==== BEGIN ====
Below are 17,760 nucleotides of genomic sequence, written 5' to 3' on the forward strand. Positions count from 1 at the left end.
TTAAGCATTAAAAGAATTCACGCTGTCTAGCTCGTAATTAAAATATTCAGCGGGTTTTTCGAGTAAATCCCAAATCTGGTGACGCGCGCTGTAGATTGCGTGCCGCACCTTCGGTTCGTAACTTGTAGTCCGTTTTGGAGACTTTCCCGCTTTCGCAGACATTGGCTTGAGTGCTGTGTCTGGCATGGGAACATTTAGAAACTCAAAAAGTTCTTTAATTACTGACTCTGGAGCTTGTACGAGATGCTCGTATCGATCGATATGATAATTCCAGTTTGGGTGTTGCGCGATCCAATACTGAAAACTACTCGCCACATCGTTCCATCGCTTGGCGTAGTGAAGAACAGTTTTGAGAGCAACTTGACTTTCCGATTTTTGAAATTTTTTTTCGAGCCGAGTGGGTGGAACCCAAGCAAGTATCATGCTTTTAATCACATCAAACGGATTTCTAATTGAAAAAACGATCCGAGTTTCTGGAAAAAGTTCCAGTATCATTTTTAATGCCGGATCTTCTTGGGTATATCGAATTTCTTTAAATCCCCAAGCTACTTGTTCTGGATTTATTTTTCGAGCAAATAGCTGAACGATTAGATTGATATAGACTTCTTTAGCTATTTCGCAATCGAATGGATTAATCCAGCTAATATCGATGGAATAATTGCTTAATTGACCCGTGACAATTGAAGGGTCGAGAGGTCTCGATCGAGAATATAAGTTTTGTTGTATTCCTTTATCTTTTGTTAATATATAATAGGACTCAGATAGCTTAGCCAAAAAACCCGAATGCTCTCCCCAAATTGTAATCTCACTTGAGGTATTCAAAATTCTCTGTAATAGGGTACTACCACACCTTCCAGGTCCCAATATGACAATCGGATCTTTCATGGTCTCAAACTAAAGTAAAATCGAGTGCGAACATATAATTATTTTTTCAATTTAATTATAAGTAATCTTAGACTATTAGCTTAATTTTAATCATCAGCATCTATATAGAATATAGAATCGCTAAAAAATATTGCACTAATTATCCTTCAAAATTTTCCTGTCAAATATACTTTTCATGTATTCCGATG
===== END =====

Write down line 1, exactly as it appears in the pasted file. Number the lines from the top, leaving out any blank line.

Below are 17,760 nucleotides of genomic sequence, written 5' to 3' on the forward strand. Positions count from 1 at the left end.